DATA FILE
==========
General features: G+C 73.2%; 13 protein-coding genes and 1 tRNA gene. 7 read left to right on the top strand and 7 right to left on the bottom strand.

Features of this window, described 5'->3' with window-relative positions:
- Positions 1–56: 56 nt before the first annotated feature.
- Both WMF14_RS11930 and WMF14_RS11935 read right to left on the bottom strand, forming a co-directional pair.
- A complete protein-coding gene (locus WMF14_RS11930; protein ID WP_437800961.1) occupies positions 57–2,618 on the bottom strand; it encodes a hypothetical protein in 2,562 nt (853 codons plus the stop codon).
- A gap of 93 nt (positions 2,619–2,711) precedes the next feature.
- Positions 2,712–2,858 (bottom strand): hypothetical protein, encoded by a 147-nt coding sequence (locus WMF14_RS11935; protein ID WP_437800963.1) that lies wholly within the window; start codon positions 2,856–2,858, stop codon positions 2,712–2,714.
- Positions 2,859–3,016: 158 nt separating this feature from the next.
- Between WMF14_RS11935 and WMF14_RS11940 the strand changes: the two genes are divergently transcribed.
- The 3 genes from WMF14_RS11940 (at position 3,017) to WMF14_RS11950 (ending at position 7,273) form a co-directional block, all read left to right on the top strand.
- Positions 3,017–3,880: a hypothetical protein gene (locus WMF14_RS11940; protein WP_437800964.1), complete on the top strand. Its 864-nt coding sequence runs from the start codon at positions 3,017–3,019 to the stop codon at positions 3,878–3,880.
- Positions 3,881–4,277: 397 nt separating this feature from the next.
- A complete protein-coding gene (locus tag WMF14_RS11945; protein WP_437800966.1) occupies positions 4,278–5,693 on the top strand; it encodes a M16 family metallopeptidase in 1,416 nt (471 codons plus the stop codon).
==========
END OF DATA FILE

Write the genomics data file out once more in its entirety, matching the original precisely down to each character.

General features: G+C 73.2%; 13 protein-coding genes and 1 tRNA gene. 7 read left to right on the top strand and 7 right to left on the bottom strand.

Features of this window, described 5'->3' with window-relative positions:
- Positions 1–56: 56 nt before the first annotated feature.
- Both WMF14_RS11930 and WMF14_RS11935 read right to left on the bottom strand, forming a co-directional pair.
- A complete protein-coding gene (locus WMF14_RS11930; protein ID WP_437800961.1) occupies positions 57–2,618 on the bottom strand; it encodes a hypothetical protein in 2,562 nt (853 codons plus the stop codon).
- A gap of 93 nt (positions 2,619–2,711) precedes the next feature.
- Positions 2,712–2,858 (bottom strand): hypothetical protein, encoded by a 147-nt coding sequence (locus WMF14_RS11935; protein ID WP_437800963.1) that lies wholly within the window; start codon positions 2,856–2,858, stop codon positions 2,712–2,714.
- Positions 2,859–3,016: 158 nt separating this feature from the next.
- Between WMF14_RS11935 and WMF14_RS11940 the strand changes: the two genes are divergently transcribed.
- The 3 genes from WMF14_RS11940 (at position 3,017) to WMF14_RS11950 (ending at position 7,273) form a co-directional block, all read left to right on the top strand.
- Positions 3,017–3,880: a hypothetical protein gene (locus WMF14_RS11940; protein WP_437800964.1), complete on the top strand. Its 864-nt coding sequence runs from the start codon at positions 3,017–3,019 to the stop codon at positions 3,878–3,880.
- Positions 3,881–4,277: 397 nt separating this feature from the next.
- A complete protein-coding gene (locus tag WMF14_RS11945; protein WP_437800966.1) occupies positions 4,278–5,693 on the top strand; it encodes a M16 family metallopeptidase in 1,416 nt (471 codons plus the stop codon).